Many factors put you at high risk of developing high blood pressure. Some of these factors, namely heredity or genetics, age, ethnicity, and gender.

Someone who is older tends to have higher blood pressure. The reason is, the older you get, the more your blood pressure will increase. This happens because the blood vessels we have tend to thicken and stiffen over time.

Someone who has a family history of high blood pressure is also at high risk of experiencing the same thing. As for ethnicity, this condition is generally more common in people of African descent than in Asians. In terms of age, adult women are more likely to have a high blood pressure than men.

Even though you do not belong to the above group, it does not mean that you are not at risk of developing hypertension. The reason is, the most important risk factor for hypertension is a bad or unhealthy lifestyle.

On the other hand, someone who has risk factors, such as genetics, age, and so on, can also be free from hypertension while adopting a healthy lifestyle.

In addition, the following factors can also increase a person’s risk of developing hypertension:

  • Fatigue
  • Diabetes
  • Gout
  • Obesity
  • High cholesterol
  • Kidney illness
  • Alcohol addiction
  • Women taking birth control pills

Having no risk factors doesn’t mean you won’t get hypertension. This factor is for reference only. Consult your doctor for more details.

The information provided is not a substitute for medical advice. ALWAYS consult your doctor.

Can high blood pressure be cured?

High blood pressure or hypertension is a condition of persistently high blood pressure or more than 140/90 mmHg permanently

Hypertension can occur without a definite cause. However, hypertension can also arise due to other conditions or diseases, such as heart disease or kidney disease. This type of hypertension may be cured by treating the underlying disease.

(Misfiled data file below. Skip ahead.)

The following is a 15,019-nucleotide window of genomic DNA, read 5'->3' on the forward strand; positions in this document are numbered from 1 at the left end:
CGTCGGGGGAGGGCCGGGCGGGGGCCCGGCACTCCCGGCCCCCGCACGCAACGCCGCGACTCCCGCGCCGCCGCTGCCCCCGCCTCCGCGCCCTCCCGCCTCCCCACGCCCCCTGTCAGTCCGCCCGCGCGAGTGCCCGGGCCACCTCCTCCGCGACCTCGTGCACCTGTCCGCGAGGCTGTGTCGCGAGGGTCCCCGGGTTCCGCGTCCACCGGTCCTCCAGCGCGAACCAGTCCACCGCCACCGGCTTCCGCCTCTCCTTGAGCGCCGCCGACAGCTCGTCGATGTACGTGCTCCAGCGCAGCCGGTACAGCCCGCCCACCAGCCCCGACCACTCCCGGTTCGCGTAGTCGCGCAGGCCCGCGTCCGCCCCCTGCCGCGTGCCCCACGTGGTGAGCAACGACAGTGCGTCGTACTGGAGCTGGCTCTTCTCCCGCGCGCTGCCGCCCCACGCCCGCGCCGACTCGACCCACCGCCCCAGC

However, most cases of high blood pressure (about 85% to 90%) in the world are classified as primary hypertension. In some cases, the cause of primary hypertension cannot be determined. In this condition, hypertension cannot be cured, but can only be controlled with high blood pressure medication and a healthy lifestyle.

Thus, if your blood pressure drops, it does not mean that you are completely cured of hypertension. You still have the potential risk of disease complications caused by hypertension if symptoms are not managed and blood pressure rises again.

Medicine & diagnosis

What high blood pressure medications are often used?

Treatment of hypertension is important to reduce the risk of death from heart disease. One way to treat this condition is by taking high blood pressure medication

Some drugs that are often prescribed by doctors to treat hypertension are:

  • Diuretics: chlorothiazide, chlorthalidone, hydrochlorotiazide/HCT, indapamide , metolazone, bumetanide, furosemide, torsemide, amiloride, triamterene)
  • Angiotensin-converting enzyme (ACE) inhibitors: captopril, enalapril, lisinopril, benazepril hydrochloride, perindopril, ramipril, quinapril hydrochloride, and trandolapril)
  • beta-blockers: atenolol, propranolol, metoprolol, nadolol, betaxolol, acebutolol, bisoprolol, esmolol, nebivolol, and sotalol)
  • Calcium channel blockers: amlodipine , clevidipine, diltiazem, felodipine, isradipine, nicardipine, nifedipine, nimodipine, and nisoldipine
  • Alpha-blockers: doxazosin, terazosin hydrochloride, and prazosin hydrochloride
  • Vasodilators: hydralazine and minoxidil
  • Central-acting agents: clonidine, guanfacine, and methyldopa.